Most, however, will probably sway towards the diesel units thanks to their headline-grabbing CO2 and fuel economy figures. The 1.6-litre e-HDi is offered in, 74bhp, 99bhp and 118bhp outputs, the first two are offered with a five speed manual, the latter a six-speed manual.
Judging by our previous experience of its direct rivals, the 1.6 e-HDi 118 variant of the 2008 offers a relatively impressive mix of virtues.
Under acceleration the Peugeot 2008 feels quite sprightly, with a 0-60mph time of 10.7sec. The 138bhp Skoda Yeti 2.0 TDI we tested was no quicker and the Mini Countryman Cooper D tested slightly slower.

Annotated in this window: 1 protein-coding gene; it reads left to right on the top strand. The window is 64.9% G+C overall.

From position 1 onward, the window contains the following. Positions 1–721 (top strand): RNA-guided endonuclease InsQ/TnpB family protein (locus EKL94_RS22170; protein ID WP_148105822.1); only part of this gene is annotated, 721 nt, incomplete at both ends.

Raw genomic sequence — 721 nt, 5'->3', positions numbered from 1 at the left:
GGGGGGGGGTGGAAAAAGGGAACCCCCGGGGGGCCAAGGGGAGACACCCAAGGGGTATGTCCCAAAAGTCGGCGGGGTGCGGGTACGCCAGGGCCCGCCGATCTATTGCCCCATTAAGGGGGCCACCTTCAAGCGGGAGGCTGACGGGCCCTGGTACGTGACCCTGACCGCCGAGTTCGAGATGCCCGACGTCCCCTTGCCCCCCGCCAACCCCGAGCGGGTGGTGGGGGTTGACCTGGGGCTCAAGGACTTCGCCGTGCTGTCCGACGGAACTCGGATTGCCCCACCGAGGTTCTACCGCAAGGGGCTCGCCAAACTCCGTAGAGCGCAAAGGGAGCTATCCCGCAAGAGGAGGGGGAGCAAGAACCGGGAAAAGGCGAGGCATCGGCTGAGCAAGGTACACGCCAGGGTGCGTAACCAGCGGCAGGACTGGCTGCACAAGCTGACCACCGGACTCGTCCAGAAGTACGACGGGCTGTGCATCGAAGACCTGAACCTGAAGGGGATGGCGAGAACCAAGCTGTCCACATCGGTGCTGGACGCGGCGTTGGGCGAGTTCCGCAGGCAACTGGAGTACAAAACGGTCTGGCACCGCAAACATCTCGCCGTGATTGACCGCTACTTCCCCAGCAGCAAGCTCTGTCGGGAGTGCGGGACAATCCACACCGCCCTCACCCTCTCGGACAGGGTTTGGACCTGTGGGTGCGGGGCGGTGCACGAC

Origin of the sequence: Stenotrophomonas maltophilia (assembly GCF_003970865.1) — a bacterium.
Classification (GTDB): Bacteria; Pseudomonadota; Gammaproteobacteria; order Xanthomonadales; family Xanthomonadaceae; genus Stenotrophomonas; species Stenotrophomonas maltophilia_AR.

There’s the off-boost hesitancy that’s often present in small turbodiesels, but it’s no problem to drive around once you’re rolling – particularly since the engine is quite refined at fairly high crank speeds – and it's much more punchy than the 1.2-litre petrol.
The manual gearchange has surprising definition and positivity, while the ratios are well spaced and uncompromised by any shortening for off-road use.